St. Thomas Aquinas, Summa Theologiae, Ia Q. 2, a. 2.
Whether sacred doctrine is a science?
Objection 1: It seems that sacred doctrine is not a science. For every science proceeds from self-evident principles. But sacred doctrine proceeds from articles of faith which are not self-evident, since their truth is not admitted by all: "For all men have not faith" (2 Thess. 3:2). Therefore sacred doctrine is not a science.
Objection 2: Further, no science deals with individual facts. But this sacred science treats of individual facts, such as the deeds of Abraham, Isaac and Jacob and such like. Therefore sacred doctrine is not a science.
On the contrary [Sed contra], Augustine says (De Trin. xiv, 1) "to this science alone belongs that whereby saving faith is begotten, nourished, protected and strengthened." But this can be said of no science except sacred doctrine. Therefore sacred doctrine is a science.
I answer that [Corpus], Sacred doctrine is a science. We must bear in mind that there are two kinds of sciences. There are some which proceed from a principle known by the natural light of intelligence, such as arithmetic and geometry and the like. There are some which proceed from principles known by the light of a higher science: thus the science of perspective proceeds from principles established by geometry, and music from principles established by arithmetic. So it is that sacred doctrine is a science because it proceeds from principles established by the light of a higher science, namely, the science of God and the blessed. Hence, just as the musician accepts on authority the principles taught him by the mathematician, so sacred science is established on principles revealed by God.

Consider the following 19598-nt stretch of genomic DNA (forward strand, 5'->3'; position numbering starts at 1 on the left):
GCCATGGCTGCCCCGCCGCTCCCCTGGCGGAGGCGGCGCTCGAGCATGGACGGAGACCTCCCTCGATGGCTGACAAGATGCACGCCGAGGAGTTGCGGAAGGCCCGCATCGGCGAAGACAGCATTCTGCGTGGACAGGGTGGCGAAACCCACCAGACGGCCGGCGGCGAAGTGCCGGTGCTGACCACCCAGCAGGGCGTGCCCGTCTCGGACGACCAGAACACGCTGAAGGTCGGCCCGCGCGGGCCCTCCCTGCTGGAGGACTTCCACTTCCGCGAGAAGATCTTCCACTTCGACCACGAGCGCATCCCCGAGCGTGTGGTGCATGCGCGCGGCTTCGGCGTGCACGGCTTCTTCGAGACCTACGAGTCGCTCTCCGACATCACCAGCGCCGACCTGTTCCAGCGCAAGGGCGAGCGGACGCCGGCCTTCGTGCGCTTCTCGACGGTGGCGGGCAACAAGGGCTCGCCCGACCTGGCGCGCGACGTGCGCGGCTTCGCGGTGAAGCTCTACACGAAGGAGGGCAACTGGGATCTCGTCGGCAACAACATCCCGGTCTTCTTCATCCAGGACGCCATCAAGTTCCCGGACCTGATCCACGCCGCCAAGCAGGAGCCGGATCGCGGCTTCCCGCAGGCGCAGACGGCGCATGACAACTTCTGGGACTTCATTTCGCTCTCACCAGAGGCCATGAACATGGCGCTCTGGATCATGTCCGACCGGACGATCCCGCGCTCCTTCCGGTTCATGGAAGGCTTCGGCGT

Reply to Objection 1: The principles of any science are either in themselves self-evident, or reducible to the conclusions of a higher science; and such, as we have said, are the principles of sacred doctrine.
Reply to Objection 2: Individual facts are treated of in sacred doctrine, not because it is concerned with them principally, but they are introduced rather both as examples to be followed in our lives (as in moral sciences) and in order to establish the authority of those men through whom the divine revelation, on which this sacred scripture or doctrine is based, has come down to us.